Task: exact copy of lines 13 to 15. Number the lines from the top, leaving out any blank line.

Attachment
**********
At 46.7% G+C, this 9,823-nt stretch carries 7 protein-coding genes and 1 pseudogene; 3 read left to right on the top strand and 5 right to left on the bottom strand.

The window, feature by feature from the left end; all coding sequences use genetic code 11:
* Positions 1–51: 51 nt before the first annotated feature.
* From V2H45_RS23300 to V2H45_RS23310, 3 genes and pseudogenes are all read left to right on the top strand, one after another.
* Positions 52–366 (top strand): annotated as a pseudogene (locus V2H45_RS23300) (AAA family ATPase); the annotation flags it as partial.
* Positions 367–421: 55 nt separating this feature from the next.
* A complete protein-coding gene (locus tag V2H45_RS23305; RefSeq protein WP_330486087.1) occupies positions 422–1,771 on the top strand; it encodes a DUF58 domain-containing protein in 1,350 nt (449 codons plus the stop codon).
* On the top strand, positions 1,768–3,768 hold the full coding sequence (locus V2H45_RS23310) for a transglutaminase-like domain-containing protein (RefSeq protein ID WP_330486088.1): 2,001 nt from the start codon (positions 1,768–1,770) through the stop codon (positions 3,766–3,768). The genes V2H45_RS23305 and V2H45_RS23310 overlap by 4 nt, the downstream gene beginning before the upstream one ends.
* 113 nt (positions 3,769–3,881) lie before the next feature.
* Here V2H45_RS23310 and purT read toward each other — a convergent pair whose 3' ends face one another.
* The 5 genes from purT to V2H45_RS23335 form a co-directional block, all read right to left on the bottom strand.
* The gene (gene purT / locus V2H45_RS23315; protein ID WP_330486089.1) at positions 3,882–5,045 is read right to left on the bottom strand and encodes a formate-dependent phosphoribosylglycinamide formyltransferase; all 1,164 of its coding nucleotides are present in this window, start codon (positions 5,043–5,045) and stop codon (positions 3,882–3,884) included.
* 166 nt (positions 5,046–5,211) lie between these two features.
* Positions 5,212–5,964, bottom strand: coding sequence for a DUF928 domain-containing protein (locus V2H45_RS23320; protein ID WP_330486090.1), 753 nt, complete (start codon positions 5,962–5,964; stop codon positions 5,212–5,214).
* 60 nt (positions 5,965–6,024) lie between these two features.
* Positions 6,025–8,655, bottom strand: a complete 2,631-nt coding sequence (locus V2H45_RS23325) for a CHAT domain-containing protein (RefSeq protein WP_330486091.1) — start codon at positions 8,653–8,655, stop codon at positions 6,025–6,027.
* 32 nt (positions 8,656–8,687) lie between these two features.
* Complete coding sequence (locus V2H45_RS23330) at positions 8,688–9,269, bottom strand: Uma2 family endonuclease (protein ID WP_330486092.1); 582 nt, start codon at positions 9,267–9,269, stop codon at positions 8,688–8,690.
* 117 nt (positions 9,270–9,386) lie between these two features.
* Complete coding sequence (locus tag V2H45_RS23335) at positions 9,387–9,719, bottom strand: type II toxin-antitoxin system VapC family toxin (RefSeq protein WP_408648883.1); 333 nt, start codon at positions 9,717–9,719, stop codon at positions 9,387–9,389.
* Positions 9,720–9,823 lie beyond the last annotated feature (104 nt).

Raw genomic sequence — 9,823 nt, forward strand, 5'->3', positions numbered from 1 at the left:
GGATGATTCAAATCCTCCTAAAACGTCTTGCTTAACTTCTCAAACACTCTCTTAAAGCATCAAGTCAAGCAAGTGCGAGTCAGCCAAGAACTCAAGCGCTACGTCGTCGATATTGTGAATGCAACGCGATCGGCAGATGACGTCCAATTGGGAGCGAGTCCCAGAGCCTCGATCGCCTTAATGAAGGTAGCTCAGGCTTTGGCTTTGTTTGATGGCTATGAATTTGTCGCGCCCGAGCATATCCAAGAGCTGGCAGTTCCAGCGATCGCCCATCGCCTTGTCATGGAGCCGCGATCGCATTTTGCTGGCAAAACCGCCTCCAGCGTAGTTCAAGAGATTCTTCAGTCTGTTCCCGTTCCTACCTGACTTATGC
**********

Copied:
* 166 nt (positions 5,046–5,211) lie between these two features.
* Positions 5,212–5,964, bottom strand: coding sequence for a DUF928 domain-containing protein (locus V2H45_RS23320; protein ID WP_330486090.1), 753 nt, complete (start codon positions 5,962–5,964; stop codon positions 5,212–5,214).
* 60 nt (positions 5,965–6,024) lie between these two features.